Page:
decided: April 8, 1980.
LINDA ZICCARDI, PLAINTIFF
COMMONWEALTH OF PENNSYLVANIA, DEPARTMENT OF GENERAL SERVICES, BUREAU OF BUILDINGS AND GROUNDS ET AL., DEFENDANTS
Original jurisdiction in case of Linda Ziccardi, Plaintiff v. Commonwealth of Pennsylvania, Department of General Services, Bureau of Buildings and Grounds et al., Defendants.
Marjorie A. Janoski, with her Richard P. Perna, Terry L. Fromson and Louis S. Rulli, for plaintiff.
Jonathan K. Walters, with him, Richard Kirschner, of Kirschner, Walters & Willig, Robert J. Schwartz and John D. Raup, for defendants.
Judges Blatt, Craig and MacPhail, sitting as a panel of three. Opinion by Judge Craig. President Judge Bowman did not participate in the decision in this case. Judge DiSalle did not participate in the decision in this case.
[ 50 Pa. Commw. Page 368]
Petitioner Linda Ziccardi initiated this action by filing in this court a complaint with counts in assumpsit, trespass, and equity against her former employer, the Commonwealth of Pennsylvania, Department of General Services, Bureau of Buildings and Grounds (Commonwealth), and two counts in trespass against the American Federation of State, County and Municipal Employees, AFL-CIO, Council 13, and its subsidiary District Council 88 (union), the exclusive representative and bargaining agent of plaintiff in her former employment. Respondents have entered preliminary objections to the complaint, which objections are now before us.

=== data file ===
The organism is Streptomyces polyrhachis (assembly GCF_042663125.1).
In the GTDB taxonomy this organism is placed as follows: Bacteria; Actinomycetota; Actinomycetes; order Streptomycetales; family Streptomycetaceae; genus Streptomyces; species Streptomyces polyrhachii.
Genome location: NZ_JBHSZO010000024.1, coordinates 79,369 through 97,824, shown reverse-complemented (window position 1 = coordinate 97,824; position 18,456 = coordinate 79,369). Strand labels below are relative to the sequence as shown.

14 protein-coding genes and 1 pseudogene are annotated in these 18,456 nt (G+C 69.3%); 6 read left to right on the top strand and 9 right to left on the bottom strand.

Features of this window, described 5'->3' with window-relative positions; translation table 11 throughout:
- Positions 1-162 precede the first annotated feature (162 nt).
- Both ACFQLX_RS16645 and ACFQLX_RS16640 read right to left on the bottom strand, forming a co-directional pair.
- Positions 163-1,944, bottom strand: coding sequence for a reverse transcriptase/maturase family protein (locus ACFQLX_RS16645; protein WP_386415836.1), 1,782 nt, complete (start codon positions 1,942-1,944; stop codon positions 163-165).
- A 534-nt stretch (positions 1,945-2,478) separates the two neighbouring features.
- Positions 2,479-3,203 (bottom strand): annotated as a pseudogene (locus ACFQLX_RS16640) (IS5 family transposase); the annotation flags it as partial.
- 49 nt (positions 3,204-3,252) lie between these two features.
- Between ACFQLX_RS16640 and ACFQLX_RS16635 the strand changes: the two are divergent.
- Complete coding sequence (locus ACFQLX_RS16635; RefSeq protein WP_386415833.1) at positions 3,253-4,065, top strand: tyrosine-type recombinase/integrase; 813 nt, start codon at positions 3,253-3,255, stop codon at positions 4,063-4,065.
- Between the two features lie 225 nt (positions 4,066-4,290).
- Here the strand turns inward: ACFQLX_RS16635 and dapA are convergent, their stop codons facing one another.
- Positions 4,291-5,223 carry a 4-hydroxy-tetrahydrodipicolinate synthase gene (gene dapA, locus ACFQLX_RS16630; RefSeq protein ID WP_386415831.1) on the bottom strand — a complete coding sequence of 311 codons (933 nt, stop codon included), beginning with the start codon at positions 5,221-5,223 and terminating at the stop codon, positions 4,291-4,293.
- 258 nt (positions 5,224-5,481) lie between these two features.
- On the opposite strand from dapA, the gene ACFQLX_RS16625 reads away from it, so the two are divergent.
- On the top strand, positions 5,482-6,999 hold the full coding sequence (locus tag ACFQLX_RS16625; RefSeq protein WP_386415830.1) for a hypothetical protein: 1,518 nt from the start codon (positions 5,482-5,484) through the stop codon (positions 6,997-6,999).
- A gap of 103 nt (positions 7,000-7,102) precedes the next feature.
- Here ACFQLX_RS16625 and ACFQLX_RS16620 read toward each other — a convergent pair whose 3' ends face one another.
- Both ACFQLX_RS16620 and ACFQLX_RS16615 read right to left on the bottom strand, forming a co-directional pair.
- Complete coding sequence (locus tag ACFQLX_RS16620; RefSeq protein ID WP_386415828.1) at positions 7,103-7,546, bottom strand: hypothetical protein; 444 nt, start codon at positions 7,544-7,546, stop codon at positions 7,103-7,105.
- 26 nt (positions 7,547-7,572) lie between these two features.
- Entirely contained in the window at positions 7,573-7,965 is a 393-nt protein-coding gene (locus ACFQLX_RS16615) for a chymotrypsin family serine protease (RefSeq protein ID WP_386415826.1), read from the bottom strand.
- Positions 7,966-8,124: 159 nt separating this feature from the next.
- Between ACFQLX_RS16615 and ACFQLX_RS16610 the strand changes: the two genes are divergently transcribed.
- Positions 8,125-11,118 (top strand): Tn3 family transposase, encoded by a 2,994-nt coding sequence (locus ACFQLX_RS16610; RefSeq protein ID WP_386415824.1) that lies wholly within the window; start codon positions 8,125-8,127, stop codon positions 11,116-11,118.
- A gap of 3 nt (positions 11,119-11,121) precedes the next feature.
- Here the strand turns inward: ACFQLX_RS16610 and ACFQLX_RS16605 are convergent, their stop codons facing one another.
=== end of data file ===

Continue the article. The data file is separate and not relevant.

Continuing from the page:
The basis of petitioner's claim, as stated in her complaint, is that she was in fact discharged November 23, 1972, because of her refusal to make political contributions as requested by her immediate supervisor, not for "unsatisfactory work habits," as alleged. Respondent union, upon petitioner's instigation, initiated grievance proceedings pursuant to the then effective collective bargaining agreement, asserting that her discharge was without just cause and seeking reinstatement and back pay. After achieving no success through four stages of the grievance procedure, respondent union gave notice of intent to arbitrate to the Commonwealth.
An initial arbitration was held solely on the "arbitrability" issue of whether petitioner, at the time of her dismissal, was a permanent employee entitled to the protections of the existing collective bargaining agreement. After a March 20, 1974 decision in favor of petitioner, an arbitration on the merits was scheduled for July 25, 1974. On petitioner's request, that hearing was rescheduled to August 9, 1974, and then, upon further request, was indefinitely postponed due
[ 50 Pa. Commw. Page 369]
to an unrelated injury she had sustained, which would have prevented her attendance at the arbitration.
In July, 1975, petitioner informed the union that she was ready to continue with her arbitration for full retroactive pay. In discussing the rescheduling, respondent union inquired whether petitioner would settle for reinstatement and four months' back pay, to which petitioner responded that she would not, because she believed she was entitled to more than four months' back pay.